Don’t worry about setting yourself up on every social media platform going: there’s no need. Just focus on the ones you know your customers will already be using to begin with and concentrate your energies there.
[I talk about this in more detail in one of my blogs: just search the blog section on JonnyRoss.com]
The important thing to remember if you are new to social media is that you don’t have to be a social media whizz to get started – you just need to know your CUSTOMERS and your PRODUCTS and match your social media activities accordingly:
Know your customers: Where do they spend their time online? What products do they buy?
Know your products: Are they the kind of things people would discuss in forums, or are they something that someone would click on a Facebook or Google advert to buy?
Know the purchase decision-making process: Taking into account your customers and your products, what do they do before they buy? Remember that higher value products (and this can be either higher financial value eg. A car; or emotional value eg. A beauty product) means that people will require more reassurance in order to make a purchase. You wouldn’t ask friends on Facebook which packet of chewing gum you should buy, but you might ask them to recommend an anti-aging cream that has worked for them
[I have a couple of blogs that cover this topic in more detail on my website. Just go to JonnyRoss.com, click on the blog tab and type “social retail” into the blog search bar]
Once you know the demographic of your customers (for example Women aged 35-50), you can choose the social media platform that has a demographic most closely matching your customers.
Alteernatively, you could go onto the bigger platforms (like Facebook for B2C, or LinkedIn for B2B) and search for topic areas around your products or services, then contribute to discussions – as I mentioned in my examples earlier.
If you need any help working out where you should focus your attention online, and how to use the different social media channels to support your business, just give me a call.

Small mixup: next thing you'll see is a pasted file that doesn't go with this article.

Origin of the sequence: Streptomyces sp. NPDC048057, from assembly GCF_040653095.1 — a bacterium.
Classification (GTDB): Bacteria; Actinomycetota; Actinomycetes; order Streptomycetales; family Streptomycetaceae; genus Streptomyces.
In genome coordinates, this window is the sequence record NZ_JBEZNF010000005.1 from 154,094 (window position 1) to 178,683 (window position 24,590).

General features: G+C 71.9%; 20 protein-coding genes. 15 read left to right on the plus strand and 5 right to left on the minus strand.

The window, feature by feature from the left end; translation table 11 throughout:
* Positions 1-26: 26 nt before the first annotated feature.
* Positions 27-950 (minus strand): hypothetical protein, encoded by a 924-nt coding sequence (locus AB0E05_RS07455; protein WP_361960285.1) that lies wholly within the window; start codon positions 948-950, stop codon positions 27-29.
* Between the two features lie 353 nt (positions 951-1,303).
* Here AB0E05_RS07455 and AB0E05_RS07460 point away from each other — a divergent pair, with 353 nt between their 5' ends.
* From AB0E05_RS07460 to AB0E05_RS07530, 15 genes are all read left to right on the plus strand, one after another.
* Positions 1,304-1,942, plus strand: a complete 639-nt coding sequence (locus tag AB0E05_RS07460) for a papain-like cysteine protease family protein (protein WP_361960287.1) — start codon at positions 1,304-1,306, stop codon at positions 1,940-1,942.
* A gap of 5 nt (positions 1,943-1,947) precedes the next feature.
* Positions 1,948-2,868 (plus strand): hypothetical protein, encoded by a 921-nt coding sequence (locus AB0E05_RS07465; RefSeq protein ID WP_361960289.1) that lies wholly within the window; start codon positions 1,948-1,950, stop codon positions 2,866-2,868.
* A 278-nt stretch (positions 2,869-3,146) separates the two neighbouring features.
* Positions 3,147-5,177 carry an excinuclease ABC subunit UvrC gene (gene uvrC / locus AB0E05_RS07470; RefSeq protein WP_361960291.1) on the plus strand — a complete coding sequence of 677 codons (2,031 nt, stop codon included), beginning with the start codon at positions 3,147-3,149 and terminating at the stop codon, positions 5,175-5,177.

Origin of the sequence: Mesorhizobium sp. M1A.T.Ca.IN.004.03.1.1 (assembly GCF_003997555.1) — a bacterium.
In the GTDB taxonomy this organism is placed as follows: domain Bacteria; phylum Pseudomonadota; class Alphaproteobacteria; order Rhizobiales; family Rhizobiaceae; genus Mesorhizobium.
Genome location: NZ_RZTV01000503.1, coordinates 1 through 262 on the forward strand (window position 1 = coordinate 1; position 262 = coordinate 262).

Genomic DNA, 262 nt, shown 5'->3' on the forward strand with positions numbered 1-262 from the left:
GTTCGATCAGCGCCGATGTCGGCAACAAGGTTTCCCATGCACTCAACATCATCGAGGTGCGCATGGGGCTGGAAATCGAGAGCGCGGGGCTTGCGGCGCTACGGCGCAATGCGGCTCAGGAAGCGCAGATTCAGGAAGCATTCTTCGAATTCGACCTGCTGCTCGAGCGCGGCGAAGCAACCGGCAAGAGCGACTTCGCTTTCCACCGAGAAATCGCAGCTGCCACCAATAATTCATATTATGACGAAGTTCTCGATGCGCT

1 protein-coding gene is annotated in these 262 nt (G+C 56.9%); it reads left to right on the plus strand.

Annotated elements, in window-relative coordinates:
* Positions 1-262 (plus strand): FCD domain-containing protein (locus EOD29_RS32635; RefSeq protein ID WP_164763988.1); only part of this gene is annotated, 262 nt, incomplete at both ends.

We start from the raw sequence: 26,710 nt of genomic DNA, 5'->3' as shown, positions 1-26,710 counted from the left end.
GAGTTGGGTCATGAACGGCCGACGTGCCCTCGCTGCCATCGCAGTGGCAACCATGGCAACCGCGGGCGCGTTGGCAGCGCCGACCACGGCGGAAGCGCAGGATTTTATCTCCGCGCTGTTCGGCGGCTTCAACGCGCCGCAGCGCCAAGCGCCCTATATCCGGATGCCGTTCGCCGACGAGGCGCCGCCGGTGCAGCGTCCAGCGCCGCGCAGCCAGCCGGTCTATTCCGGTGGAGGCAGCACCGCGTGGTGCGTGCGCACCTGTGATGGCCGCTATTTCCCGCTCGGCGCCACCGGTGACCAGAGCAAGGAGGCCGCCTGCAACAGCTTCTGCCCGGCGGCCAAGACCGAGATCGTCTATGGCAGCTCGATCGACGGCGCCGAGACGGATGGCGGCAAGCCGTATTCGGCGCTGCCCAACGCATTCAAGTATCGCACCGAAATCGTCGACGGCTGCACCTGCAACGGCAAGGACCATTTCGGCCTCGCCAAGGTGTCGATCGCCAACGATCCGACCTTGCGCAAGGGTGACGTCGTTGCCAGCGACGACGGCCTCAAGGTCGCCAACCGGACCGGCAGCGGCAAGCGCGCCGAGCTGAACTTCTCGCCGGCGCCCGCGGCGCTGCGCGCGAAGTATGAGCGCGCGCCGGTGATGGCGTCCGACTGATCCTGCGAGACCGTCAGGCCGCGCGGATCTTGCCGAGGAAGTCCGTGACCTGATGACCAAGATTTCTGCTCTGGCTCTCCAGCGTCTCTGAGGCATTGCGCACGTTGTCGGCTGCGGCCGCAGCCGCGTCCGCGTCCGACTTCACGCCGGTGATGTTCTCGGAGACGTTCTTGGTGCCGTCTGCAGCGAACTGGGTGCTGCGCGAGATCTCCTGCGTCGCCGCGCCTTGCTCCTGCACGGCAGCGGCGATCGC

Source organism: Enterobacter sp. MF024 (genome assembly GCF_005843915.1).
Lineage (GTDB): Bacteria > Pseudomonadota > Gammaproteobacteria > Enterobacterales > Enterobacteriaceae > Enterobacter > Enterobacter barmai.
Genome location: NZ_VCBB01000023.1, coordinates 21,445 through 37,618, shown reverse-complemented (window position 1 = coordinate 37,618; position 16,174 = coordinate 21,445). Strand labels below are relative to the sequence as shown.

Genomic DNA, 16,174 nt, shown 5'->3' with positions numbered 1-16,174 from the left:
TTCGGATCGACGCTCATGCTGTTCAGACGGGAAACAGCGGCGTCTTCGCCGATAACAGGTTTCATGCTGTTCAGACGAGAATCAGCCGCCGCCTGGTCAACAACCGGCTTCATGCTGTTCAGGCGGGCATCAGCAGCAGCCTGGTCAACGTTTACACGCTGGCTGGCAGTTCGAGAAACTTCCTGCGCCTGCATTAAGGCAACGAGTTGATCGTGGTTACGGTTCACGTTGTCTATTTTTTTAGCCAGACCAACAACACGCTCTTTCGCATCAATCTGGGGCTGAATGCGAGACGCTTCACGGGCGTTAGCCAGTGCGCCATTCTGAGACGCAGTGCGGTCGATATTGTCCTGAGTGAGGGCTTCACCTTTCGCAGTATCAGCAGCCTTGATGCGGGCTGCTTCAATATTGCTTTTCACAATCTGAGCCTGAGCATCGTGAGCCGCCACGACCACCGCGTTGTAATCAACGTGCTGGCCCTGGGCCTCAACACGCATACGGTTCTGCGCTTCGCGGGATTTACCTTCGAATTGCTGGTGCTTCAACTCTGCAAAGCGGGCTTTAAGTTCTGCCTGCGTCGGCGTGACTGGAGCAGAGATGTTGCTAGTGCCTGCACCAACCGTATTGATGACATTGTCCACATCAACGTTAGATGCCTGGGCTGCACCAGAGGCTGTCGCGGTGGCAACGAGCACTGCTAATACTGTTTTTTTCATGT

I’m always happy to offer free and impartial advice, no obligation.
The important thing is: Don’t be afraid of social media. Once you get started, you will soon pick up the etiquette by following what others are doing, and showing an interest.
And don’t try and do everything all together.
Social media, although great, is time consuming. I’d therefore draw up a plan – and I can help you to do that – which looks at your customers and where they are online. In some industries – such as the professions, you will find LinkedIn is now widespread but blogs and Twitter less so. If you are in an industry where people are really wanting to know more – such as a technical issue, then a video on YouTube would be great.
Once you’ve decided on a plan of action, you should always add into your plan some details on how you are going to measure success. Remember to take baseline figures from your social media sites, so you can measure response rates and analyse the success of your campaigns. Your social media plan should include details on the systems you have in place to monitor and evaluate.
Facebook now offers a good analytics tool for business pages called ‘Facebook Insights’, and there are various different Twitter analytics tools available to download for free online.
It is important to regularly track your progress and keep evaluating and tweaking what you are doing as you go along.
I hope this video has been useful to you in helping you get started with social media for your business.
And remember, if you want to discuss anything I’ve talked about in more detail, just give me a call.